[T]he Windows version of TrueCrypt 7.0a deviates from the Linux version in that it fills the last 65,024 bytes of the header with random values whereas the Linux version fills this with encrypted zero bytes. From the point of view of a security analysis the behavior of the Windows version is problematic. By an analysis of the decrypted header data it can’t be distinguished whether these are indeed random values or a second encryption of the master and XTR key with a back door password. From the analysis of the source we could preclude that this is a back door… As it can’t be ruled out that the published Windows executable of Truecrypt 7.0a is compiled from a different source code than the code published in “TrueCrypt_7.0a_Source.zip” we however can’t preclude that the binary Windows package uses the header bytes after the key for a back door.
Which of course tees up the most important concern: even if the Truecrypt source code is trustworthy, there’s no reason to believe that the binaries are. And many, many people only encounter Truecrypt as a Windows binary. In my very humble opinion that should worry you.
In short: there are numerous reasons we need to audit this software — and move its build process onto safe, deterministic footing.
What’s your plan?
The exact terms are still a work in progress, but our proposal breaks down into roughly four components:
- License review. Truecrypt uses an odd, potentially non-FOSS license. We’d like to have it reviewed by a competent attorney to see how compatible it is with GPL and other OSS software.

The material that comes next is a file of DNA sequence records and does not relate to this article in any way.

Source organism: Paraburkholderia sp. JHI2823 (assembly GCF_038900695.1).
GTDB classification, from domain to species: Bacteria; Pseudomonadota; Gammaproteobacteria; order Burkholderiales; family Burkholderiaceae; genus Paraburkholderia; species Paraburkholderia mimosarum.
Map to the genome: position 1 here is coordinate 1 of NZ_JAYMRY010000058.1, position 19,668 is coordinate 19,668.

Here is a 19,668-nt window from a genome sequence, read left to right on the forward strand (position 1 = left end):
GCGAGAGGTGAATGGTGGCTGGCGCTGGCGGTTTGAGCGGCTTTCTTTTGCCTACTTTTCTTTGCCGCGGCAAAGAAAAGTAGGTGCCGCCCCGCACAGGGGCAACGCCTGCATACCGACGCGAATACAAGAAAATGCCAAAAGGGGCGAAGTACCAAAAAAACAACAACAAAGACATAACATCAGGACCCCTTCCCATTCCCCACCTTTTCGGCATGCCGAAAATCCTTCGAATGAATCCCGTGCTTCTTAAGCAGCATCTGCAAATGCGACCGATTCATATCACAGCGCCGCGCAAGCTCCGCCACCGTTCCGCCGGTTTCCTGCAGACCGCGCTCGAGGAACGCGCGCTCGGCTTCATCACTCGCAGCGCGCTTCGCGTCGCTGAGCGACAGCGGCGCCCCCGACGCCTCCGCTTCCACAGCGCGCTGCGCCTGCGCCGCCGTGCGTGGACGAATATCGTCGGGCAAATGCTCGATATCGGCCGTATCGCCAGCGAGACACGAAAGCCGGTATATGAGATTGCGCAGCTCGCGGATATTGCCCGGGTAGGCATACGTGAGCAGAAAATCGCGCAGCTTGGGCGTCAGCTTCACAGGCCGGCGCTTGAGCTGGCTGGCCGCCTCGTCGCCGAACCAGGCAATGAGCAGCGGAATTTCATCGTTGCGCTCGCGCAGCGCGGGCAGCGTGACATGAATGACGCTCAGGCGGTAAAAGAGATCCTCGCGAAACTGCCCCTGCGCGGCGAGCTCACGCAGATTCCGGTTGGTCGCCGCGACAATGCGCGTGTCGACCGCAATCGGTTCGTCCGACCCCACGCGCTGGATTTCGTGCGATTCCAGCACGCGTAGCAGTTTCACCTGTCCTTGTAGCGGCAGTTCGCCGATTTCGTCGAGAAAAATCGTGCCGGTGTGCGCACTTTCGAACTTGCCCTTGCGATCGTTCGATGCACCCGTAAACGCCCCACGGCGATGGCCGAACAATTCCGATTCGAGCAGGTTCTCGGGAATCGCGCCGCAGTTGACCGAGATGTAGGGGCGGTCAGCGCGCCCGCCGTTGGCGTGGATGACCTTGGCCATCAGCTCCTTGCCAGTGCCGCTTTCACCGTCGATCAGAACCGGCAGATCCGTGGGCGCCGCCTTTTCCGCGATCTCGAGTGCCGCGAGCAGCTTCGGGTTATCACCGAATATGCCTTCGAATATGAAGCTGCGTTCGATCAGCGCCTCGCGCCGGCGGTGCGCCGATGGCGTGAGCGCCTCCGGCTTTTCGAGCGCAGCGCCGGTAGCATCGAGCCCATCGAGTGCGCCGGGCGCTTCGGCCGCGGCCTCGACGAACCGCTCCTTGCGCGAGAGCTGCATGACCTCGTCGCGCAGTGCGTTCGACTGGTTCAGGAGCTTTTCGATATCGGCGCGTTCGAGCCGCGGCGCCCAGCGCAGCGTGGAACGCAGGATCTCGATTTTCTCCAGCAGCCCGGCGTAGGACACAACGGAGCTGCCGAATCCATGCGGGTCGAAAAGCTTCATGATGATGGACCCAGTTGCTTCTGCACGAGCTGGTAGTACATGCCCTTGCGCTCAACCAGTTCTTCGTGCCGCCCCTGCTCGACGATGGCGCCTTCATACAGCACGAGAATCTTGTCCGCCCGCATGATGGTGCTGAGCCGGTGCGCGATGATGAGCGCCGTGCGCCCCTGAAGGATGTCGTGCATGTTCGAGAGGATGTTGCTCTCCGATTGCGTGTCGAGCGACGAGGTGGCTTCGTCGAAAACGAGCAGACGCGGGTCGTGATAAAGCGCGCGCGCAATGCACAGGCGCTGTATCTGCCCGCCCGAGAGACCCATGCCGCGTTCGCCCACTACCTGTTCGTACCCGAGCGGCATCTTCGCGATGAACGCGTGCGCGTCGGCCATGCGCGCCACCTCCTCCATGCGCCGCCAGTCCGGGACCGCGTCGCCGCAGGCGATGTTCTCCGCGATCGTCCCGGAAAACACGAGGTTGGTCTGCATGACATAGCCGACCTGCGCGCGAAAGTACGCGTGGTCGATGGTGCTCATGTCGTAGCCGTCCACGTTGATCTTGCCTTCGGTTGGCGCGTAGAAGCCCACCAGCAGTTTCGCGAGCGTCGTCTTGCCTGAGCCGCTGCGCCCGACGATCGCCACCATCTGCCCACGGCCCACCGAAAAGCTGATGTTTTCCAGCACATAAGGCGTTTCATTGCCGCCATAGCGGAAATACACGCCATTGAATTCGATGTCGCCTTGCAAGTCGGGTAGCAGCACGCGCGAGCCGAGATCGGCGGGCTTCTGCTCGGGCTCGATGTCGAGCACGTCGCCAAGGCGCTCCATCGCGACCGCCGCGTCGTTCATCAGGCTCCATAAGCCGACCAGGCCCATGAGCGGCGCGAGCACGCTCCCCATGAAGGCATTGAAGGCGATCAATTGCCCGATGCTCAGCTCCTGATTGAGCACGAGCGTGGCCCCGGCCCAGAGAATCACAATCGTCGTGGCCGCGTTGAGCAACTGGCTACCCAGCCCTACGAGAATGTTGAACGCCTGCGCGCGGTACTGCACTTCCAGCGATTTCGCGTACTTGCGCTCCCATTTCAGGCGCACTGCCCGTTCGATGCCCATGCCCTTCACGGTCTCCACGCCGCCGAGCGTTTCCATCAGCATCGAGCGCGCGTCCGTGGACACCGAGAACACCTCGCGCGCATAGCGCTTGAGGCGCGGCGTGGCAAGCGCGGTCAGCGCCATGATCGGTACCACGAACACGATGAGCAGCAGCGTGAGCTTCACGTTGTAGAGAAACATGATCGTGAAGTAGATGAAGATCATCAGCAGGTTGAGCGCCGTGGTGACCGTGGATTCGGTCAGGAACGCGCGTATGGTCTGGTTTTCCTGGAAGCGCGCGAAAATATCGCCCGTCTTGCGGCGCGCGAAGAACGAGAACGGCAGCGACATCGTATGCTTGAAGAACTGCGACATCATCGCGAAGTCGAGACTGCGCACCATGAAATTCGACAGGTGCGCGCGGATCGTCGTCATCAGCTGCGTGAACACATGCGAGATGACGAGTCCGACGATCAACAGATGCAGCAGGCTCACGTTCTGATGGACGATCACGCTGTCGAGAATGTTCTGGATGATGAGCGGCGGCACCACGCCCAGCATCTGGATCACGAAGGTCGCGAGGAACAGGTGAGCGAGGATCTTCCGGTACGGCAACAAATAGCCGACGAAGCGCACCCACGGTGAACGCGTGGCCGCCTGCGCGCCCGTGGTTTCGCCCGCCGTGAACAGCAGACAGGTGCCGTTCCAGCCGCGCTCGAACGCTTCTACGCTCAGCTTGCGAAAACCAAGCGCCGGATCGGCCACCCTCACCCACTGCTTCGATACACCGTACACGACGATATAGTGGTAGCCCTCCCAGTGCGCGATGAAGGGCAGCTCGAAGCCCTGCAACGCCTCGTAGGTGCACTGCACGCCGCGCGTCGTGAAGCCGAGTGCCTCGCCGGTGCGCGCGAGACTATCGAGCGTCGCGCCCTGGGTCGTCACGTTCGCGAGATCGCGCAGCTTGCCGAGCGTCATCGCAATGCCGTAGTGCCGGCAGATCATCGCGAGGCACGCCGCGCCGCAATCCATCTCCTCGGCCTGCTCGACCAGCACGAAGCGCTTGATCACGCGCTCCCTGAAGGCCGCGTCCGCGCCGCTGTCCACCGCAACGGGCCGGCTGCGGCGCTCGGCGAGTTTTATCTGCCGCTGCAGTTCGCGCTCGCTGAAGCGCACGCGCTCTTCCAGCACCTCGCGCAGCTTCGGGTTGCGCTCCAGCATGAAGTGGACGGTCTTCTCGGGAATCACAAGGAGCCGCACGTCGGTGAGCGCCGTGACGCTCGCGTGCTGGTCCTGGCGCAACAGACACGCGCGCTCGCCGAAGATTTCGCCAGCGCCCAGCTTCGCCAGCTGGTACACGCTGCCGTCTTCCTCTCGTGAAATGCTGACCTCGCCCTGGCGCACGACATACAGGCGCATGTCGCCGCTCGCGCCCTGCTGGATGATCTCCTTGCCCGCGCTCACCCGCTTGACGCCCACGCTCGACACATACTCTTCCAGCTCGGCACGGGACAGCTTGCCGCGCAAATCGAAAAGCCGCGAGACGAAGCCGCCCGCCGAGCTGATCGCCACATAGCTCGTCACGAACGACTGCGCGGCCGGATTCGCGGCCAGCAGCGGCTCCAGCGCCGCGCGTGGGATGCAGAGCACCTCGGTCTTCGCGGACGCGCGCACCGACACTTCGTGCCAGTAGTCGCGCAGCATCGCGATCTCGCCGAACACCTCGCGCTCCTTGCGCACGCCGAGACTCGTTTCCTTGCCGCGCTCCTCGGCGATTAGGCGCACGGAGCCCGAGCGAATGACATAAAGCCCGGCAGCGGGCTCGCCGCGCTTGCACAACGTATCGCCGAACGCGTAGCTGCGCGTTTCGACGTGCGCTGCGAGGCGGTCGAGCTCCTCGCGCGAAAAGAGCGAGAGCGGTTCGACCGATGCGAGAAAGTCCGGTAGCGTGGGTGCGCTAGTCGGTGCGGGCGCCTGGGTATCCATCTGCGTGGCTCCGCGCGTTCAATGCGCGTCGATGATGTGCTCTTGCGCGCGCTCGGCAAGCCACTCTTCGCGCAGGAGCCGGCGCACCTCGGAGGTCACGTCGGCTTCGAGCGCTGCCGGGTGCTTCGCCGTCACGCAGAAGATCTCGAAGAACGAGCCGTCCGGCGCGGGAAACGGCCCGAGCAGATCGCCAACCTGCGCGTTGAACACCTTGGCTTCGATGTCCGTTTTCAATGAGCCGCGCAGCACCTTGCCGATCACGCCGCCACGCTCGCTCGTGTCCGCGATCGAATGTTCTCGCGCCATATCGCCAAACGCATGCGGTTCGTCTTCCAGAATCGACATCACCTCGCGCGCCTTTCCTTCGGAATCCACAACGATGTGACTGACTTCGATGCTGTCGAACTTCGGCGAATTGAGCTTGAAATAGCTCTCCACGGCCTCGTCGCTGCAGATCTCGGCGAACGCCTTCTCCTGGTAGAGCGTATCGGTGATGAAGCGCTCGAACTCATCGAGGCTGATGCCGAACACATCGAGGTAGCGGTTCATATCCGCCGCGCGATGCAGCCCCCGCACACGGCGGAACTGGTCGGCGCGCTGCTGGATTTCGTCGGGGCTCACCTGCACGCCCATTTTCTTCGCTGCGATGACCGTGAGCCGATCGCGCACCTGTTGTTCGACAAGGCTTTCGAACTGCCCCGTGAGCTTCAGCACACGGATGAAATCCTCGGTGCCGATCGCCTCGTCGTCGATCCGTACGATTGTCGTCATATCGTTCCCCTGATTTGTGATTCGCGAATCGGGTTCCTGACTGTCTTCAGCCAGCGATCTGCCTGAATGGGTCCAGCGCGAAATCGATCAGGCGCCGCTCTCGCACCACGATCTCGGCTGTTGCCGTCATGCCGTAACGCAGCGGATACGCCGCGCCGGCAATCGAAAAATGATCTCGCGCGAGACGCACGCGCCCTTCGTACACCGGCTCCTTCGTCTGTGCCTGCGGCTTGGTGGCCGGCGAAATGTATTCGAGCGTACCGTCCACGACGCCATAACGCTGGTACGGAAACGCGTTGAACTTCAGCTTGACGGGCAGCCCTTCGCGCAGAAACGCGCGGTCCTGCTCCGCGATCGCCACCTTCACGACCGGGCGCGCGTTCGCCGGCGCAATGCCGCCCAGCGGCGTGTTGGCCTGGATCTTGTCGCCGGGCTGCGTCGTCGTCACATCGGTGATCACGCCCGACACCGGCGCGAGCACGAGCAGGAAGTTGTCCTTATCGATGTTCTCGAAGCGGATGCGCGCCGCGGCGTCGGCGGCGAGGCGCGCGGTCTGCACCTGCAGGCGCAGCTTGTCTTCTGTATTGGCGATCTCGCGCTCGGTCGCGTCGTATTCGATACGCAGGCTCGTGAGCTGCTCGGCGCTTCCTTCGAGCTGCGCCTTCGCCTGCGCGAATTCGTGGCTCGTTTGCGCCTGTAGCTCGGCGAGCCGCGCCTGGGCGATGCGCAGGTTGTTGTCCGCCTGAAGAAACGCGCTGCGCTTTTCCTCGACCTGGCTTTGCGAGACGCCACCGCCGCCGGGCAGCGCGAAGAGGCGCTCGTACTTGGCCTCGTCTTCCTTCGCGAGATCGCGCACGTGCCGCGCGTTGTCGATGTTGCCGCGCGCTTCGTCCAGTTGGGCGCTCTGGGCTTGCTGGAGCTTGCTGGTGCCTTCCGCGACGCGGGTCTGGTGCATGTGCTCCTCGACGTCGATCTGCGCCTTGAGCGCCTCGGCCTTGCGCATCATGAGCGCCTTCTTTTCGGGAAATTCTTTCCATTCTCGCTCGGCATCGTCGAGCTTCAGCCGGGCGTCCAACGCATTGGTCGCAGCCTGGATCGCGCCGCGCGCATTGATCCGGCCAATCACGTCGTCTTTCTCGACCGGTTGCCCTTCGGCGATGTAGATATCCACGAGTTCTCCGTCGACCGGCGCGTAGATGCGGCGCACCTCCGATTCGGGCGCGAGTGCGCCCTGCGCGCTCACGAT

- Implement deterministic/reproducible builds. Many of our concerns with Truecrypt could go away if we knew the binaries were compiled from source. Unfortunately it’s not realistic to ask every Windows user to compile Truecrypt themselves. Our proposal is to adapt the deterministic build process that Tor is now using, so we can know the binaries are safe and untampered. This is really a precondition to everything else. And it’s not an easy process.
- Pay out bug bounties. Not every developer has time or money to audit the entire source. But some have a little time. If we collect enough, we’d like to compensate bug hunters a little bit for anything security critical they find in the code.
- Conduct a professional audit. The real dream of this project is to see the entire codebase receive a professional audit from one of the few security evaluation companies who are qualified to review crypto software. We’re hoping to convince one of the stronger companies to donate some time and/or reduced rates. But good work doesn’t come free, and that’s why we’re asking for help.
We don’t expect any single person to do all of this. The exact balance of payouts from our collected fund is still TBD, but we will be formalizing it soon. We also want specialists and experts, and we also want people to donate their time wherever possible.
We deserve better tools than what we have now. Done correctly, this project makes us all stronger.
Aren’t you worried you’ll insult the Truecrypt developers?
I sure hope not, since we’re all after the same thing. Remember, our goal isn’t to find some mythical back door in Truecrypt, but rather, to wipe away any doubt people have about the security of this tool.
But perhaps this will tick people off. And if you’re one of the developers and you find that you’re ticked, I’ll tell you exactly how to get back at us. Up your game. Beat us to the punch and make us all look like fools. We’ll thank you for it.
Wait, if we can do this for Truecrypt, couldn’t we do it for other software?
And now you’ve seen the true promise of this plan. Help us make it work for Truecrypt. Then let’s talk.